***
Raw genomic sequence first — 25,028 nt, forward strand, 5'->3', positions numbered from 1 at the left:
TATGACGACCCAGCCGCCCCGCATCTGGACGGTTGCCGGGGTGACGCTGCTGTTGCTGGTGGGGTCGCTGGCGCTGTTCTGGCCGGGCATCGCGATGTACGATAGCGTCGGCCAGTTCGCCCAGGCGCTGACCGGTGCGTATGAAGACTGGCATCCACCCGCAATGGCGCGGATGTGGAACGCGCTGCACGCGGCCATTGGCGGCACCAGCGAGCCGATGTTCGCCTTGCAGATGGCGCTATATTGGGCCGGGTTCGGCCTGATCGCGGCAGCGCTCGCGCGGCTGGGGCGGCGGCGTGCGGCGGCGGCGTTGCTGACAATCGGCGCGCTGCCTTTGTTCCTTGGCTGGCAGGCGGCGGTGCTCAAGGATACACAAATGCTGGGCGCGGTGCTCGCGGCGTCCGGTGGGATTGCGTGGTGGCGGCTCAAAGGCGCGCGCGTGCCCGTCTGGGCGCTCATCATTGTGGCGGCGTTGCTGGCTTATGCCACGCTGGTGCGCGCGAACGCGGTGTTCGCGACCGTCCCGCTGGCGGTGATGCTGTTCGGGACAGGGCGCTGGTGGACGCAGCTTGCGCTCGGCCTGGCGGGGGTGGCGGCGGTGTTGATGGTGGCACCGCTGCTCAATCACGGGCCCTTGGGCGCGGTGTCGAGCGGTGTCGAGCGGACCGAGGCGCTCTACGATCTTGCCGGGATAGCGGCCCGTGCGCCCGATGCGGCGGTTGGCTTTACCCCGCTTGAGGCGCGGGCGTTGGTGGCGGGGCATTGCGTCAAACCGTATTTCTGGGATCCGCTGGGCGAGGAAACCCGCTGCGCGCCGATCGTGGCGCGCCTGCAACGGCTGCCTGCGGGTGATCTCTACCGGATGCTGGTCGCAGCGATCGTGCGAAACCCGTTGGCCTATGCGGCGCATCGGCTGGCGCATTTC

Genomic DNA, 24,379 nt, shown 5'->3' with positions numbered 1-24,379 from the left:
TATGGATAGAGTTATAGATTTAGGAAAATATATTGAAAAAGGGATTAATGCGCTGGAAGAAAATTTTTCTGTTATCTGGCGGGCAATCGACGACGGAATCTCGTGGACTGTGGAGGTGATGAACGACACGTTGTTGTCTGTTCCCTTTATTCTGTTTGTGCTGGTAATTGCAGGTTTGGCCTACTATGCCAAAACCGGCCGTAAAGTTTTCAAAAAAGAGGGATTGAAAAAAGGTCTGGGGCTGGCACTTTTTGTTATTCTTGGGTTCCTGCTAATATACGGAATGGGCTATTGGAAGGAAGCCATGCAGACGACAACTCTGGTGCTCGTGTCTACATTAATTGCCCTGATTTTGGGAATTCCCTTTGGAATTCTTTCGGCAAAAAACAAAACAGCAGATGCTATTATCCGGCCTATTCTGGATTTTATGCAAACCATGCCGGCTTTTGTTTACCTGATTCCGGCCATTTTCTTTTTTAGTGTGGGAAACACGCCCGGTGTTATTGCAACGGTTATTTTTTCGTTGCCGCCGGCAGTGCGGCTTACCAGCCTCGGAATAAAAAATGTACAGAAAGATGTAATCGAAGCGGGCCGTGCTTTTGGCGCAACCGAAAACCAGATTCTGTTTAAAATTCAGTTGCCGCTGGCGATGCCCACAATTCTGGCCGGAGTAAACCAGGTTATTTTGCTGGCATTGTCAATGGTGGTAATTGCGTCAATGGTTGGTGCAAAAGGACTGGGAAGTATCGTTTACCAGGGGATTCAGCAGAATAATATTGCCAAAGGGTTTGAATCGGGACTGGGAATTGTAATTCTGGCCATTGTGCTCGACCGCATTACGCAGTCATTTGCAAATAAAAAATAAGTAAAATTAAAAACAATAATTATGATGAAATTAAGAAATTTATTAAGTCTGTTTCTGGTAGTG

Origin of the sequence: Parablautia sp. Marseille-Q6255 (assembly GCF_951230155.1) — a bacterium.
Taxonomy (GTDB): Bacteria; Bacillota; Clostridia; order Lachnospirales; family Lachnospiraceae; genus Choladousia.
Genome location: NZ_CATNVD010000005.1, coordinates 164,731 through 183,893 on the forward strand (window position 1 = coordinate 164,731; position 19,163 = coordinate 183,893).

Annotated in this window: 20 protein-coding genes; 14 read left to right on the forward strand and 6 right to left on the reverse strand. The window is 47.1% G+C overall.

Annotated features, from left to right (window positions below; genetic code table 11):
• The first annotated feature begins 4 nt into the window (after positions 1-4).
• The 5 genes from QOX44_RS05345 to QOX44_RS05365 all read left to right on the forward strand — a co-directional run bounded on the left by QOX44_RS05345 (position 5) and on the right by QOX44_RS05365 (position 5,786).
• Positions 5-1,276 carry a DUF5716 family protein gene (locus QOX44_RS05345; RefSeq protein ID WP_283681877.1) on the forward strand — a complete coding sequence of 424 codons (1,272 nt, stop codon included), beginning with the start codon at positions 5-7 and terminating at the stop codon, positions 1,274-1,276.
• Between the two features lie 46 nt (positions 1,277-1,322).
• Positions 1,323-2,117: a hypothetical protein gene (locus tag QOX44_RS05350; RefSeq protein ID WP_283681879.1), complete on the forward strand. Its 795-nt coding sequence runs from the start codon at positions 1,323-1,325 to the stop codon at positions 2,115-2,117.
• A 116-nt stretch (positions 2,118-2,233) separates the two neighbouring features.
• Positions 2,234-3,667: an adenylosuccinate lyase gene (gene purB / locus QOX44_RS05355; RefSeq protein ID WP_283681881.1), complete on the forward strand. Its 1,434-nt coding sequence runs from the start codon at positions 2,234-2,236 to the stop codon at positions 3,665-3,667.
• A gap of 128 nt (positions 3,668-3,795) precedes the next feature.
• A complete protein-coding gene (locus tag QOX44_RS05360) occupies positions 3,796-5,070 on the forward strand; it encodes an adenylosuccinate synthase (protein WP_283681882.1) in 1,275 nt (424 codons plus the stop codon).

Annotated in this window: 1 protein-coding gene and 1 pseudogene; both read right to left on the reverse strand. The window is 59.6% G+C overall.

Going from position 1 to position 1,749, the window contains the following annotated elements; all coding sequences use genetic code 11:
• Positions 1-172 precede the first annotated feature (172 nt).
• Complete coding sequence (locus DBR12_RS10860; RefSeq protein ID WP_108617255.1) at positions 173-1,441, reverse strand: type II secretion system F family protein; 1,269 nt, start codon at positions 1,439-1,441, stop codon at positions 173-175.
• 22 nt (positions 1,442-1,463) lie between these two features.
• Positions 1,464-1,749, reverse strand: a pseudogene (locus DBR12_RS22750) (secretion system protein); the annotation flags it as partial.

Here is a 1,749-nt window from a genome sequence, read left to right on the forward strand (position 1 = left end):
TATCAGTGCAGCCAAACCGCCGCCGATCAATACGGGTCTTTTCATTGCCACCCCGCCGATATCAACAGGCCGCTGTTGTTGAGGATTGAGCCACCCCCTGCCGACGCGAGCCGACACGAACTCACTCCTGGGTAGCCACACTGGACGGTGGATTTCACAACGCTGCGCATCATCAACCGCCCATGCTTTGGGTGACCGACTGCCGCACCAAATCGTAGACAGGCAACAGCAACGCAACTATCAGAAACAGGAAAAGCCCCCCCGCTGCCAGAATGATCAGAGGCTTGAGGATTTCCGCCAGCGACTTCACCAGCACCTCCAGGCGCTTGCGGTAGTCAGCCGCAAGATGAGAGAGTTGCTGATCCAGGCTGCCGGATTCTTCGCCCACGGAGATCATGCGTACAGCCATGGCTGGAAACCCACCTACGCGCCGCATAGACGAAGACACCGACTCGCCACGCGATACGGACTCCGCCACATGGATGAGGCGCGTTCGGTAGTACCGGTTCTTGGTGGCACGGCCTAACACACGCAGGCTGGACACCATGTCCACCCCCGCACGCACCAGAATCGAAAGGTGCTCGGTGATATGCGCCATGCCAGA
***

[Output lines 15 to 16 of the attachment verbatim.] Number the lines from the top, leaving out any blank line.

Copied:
• A 116-nt stretch (positions 2,118-2,233) separates the two neighbouring features.
• Positions 2,234-3,667: an adenylosuccinate lyase gene (gene purB / locus QOX44_RS05355; RefSeq protein ID WP_283681881.1), complete on the forward strand. Its 1,434-nt coding sequence runs from the start codon at positions 2,234-2,236 to the stop codon at positions 3,665-3,667.